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Underwater Photography with a Compact Camera

Although a professional underwater photography set-up is enviable, amateur underwater photographers can nonetheless take great shots with a compact camera. Here’s how.

Most underwater photographers begin with an underwater-capable compact camera. And while a professional set-up is enviable, there’s no reason you can’t begin to master underwater photography with a compact camera, like the SeaLife Micro 2.0. While photography on land poses unique challenges, those issues multiply underwater: tripods no longer allow for slow shutter speeds and colors fade with distance. Particles often fill the lens and aperture changes turn day to night.

Using a compact camera

Most cameras inside a housing can take a great underwater photo that makes it big online or in print. By following a few key pieces of advice, great photos are within your grasp, and the right compact camera and setup will help you get there. Here are our top five tips when it comes to shooting underwater photography with a compact camera like a pro.

Find a suitable underwater housing for your camera

Not all cameras feature an available underwater housing. Also, not all housings will give you the same options to expand your photographic range. Things to consider include: does the housing give me access to all the camera’s functions? Is a cold-shoe mount present on the case to allow me to use a focus or video light? What is the housing made of, and will it hold up to the rigors of shore diving? Or will it just be useful for boat dives? Can I add wet lenses to shoot macro subjects or red filters that produce great whale-shark pictures? Ask about and research all these things once you find the available underwater housings for your camera.

Choose the right compact camera

Compact cameras differ enormously these days. The information and specifications for each can be daunting, even for a semi-professional photographer. Look for a few simple features to help you wade through the information easily. A camera with manual mode settings, indicated by an M on the mode selection, allows you endless future options once you’re more experienced. Easy access to the white-balance settings will allow you flexibility on a dive instead of holding up your buddies while you press buttons. Find out if there’s an underwater mode. This is often an indication that the manufacturer considers this model suitable for underwater photography.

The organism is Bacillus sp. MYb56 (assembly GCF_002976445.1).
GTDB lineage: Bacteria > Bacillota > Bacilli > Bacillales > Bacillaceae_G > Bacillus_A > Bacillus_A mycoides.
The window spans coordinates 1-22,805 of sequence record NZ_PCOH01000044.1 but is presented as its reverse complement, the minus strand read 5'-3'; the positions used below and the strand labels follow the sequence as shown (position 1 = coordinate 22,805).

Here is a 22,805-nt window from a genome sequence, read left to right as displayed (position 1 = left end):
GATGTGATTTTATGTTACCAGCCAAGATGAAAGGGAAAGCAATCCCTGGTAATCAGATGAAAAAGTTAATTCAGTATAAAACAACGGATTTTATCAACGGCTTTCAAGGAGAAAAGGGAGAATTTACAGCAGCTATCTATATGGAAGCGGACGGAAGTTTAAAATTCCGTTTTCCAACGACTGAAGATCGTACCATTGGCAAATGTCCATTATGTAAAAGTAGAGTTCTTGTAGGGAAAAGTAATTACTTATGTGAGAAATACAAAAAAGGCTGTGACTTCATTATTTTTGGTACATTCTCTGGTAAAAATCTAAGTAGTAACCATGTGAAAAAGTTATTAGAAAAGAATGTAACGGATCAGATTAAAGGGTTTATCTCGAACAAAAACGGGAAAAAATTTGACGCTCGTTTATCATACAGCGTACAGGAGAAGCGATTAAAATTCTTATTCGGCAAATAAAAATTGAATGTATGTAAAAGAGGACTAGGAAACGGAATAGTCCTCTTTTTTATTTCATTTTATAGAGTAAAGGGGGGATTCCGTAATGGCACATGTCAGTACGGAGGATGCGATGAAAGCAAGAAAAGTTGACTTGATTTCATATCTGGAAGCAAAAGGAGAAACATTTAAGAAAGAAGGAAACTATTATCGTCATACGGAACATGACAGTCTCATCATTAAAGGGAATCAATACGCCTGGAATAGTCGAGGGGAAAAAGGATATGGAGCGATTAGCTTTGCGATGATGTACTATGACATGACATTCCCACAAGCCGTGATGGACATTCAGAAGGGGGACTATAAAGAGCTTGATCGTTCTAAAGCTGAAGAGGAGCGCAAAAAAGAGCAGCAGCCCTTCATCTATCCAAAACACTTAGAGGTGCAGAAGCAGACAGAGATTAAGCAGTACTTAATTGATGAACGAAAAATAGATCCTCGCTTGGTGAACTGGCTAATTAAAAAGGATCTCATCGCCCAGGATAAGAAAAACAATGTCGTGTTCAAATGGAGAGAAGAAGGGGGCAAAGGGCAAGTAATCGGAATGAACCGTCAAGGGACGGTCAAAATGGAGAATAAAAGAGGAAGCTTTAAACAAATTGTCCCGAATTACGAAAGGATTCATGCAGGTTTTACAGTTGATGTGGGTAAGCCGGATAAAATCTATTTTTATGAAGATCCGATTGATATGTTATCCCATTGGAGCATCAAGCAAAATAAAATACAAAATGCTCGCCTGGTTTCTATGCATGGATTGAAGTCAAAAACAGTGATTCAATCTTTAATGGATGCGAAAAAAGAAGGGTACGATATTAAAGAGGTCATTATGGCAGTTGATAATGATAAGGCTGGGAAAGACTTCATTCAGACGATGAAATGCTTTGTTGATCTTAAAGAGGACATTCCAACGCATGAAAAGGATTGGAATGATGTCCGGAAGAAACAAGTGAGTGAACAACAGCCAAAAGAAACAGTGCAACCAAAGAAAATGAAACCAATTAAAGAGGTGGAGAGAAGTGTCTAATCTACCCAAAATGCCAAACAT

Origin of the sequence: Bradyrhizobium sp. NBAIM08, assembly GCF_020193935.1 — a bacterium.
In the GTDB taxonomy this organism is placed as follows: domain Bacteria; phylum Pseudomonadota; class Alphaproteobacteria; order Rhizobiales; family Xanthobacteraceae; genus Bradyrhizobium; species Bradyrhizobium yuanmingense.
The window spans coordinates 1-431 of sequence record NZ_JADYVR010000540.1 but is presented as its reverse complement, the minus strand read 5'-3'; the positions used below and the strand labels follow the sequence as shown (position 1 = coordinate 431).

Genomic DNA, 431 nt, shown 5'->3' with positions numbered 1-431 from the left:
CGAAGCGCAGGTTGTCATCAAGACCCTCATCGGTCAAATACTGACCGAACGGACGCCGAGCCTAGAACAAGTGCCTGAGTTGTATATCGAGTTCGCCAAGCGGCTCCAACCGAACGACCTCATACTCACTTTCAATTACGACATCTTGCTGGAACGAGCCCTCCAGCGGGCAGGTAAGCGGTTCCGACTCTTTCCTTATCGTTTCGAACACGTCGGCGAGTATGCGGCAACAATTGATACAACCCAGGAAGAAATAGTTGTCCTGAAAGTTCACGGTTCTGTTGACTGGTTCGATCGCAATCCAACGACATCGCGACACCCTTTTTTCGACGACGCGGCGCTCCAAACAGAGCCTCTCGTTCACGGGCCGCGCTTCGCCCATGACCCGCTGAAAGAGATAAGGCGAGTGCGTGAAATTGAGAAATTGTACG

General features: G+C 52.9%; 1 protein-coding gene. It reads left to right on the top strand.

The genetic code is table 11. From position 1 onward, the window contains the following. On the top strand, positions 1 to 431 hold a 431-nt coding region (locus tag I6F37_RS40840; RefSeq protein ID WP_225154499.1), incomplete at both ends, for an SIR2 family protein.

Goat fish with a single strobe

Consider the importance of strobes

Strobes add a huge diversity to your photographic capabilities. The old adage about underwater photography is spend twice as much on your strobes as you do on your camera. Before you purchase strobes, think about what sort of photos you usually take. Do you take wide-angle shots with lots of fish and sharks, or do you like smaller, colorful corals? Strobes will help you get the best colors out of your photos, especially when you are able to get close to the subject. Dive conditions are also important. Shots taken in low visibility or restricted sunlight, such as underneath jetties and piers, will definitely benefit from a pair of strobes.

Select the right strobe

Strobes will give you many photography options, including night or low-light diving conditions. First, look at the power supply. Rechargeable strobes that also take disposable batteries if necessary are the best option, as you can purchase those anywhere at a moment’s notice. Buying two smaller strobes or one big strobe will really depend on what you like to photograph. Two strobes will allow you to practice various techniques, while one will let you really light up that beautiful red coral. “Refresh rate” also sets apart different strobes — the higher the refresh rate, the more photos you’ll be able to take of moving subjects.


Make sure your hand and camera are a good fit

Even with the right gear, the perfect light and the best wildlife, you won’t get any photos if your hand can’t reach the shutter button. An obvious point? Maybe, but one that it’s easy to overlook. As you choose your camera, don’t forget to ask yourself if the potential setup is comfortable in your hand. If you’re buying online, it might be hard to check, but do what you can. It would be an awful shame to go to all that trouble only to miss out on the perfect shot because your hand and camera are incompatible.